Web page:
Ilya Sutskever, Alex Krizhevsky and University Professor Geoffrey Hinton of the University of Toronto's Department of Computer Science (photo by John Guatto)

Google acquires U of T neural networks company

University Professor Geoffrey Hinton and two of his graduate students from the Department of Computer Science have sold their startup company to Google Inc.

Google acquired the company, incorporated by Alex Krizhevsky, Ilya Sutskever and Hinton in 2012, for its research on deep neural networks. Also known as “deep learning” for computers, this research involves helping machines understand context.

Hinton is world-renowned for his work with machine learning and artificial intelligence. His neural networks research has profound implications for areas such as speech recognition, computer vision and language understanding.

“Geoffrey Hinton’s research is a magnificent example of disruptive innovation with roots in basic research,” said U of T’s president, Professor David Naylor.“The discoveries of brilliant researchers, guided freely by their expertise, curiosity, and intuition, lead eventually to practical applications no one could have imagined, much less requisitioned.

“I extend my congratulations to Professor Hinton for this latest achievement.”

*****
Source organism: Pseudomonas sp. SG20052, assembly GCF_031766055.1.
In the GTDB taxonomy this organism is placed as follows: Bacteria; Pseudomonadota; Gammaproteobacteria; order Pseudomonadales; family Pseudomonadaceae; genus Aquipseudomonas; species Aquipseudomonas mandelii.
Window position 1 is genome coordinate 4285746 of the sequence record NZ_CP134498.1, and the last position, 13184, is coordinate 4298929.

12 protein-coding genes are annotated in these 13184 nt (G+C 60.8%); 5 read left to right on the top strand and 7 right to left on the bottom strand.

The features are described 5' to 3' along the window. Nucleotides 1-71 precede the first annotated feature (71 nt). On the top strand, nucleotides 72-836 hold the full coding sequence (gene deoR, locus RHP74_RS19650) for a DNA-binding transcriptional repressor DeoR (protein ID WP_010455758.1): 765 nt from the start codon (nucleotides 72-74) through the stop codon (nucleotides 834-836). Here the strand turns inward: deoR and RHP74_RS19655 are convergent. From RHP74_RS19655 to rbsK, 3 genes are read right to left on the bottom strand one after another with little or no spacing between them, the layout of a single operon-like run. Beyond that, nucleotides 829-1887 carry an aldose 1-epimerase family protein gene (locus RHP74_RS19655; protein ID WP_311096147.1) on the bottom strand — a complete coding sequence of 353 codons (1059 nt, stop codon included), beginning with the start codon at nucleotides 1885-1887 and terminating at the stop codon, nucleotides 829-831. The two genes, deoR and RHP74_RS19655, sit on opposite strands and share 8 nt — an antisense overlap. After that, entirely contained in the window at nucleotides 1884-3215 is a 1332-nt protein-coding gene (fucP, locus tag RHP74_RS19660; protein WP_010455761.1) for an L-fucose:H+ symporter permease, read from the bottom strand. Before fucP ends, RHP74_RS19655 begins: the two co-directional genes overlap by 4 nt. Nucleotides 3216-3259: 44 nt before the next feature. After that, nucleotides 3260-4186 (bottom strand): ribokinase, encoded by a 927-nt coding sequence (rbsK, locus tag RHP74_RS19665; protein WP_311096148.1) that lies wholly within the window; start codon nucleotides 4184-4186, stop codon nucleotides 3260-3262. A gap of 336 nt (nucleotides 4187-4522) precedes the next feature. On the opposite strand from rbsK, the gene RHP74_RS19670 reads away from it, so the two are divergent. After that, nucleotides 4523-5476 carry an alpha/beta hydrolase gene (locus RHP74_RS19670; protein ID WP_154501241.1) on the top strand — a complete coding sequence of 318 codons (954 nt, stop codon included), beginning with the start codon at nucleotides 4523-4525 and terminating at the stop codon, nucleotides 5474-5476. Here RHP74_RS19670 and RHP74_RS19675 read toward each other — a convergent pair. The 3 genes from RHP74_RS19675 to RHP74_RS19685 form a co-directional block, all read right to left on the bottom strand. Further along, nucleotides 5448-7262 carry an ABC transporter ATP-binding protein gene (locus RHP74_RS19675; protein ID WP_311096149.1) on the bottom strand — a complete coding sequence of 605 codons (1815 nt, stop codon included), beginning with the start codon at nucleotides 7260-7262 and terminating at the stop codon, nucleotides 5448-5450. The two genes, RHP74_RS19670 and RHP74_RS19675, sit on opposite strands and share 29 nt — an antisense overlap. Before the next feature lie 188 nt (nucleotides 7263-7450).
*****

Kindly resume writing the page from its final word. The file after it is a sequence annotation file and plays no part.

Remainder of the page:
Krizhevsky and Sutskever, who will both be moving to Google, developed a system that dramatically improved the state of the art in object recognition.

“This is a wonderful opportunity for Geoff, and a great opportunity for the department,” said Computer Science Chair Sven Dickinson. “In recent years, we have been expanding our industrial relations, and this acquisition represents a wonderful opportunity to strengthen our existing ties with Google, one of the world’s most innovative IT companies.”

The Google deal will support Hinton’s graduate students housed in the department’s machine learning group, while protecting their research autonomy under academic freedom. It will also allow Hinton himself to divide his time between his university research and his work at Google.

“I am extremely excited about this fantastic opportunity to keep my research here in Toronto and, at the same time, help Google apply new developments in deep learning to make systems that help people,” said Hinton.

Hinton will spend time at Google’s Toronto office and several months of the year at Google’s headquarters in Mountain View, CA.

This announcement comes on the heels of a $600,000 gift Google awarded Professor Hinton’s research group to support further work in the area of neural networks.

The Innovations and Partnerships Office at U of T  worked in concert with the startup to complete the transaction with Google. Financial terms of the deal were not disclosed.

Renowned for his teaching as well as his world-leading research, Hinton taught one of the university’s inaugural Coursera courses last fall and is currently teaching a graduate course. He is also co-teaching a course for undergraduate students based on the course he taught for Coursera which follows the “inverted classroom” model, where students watch videos and professors use the lecture period for discussions with students.

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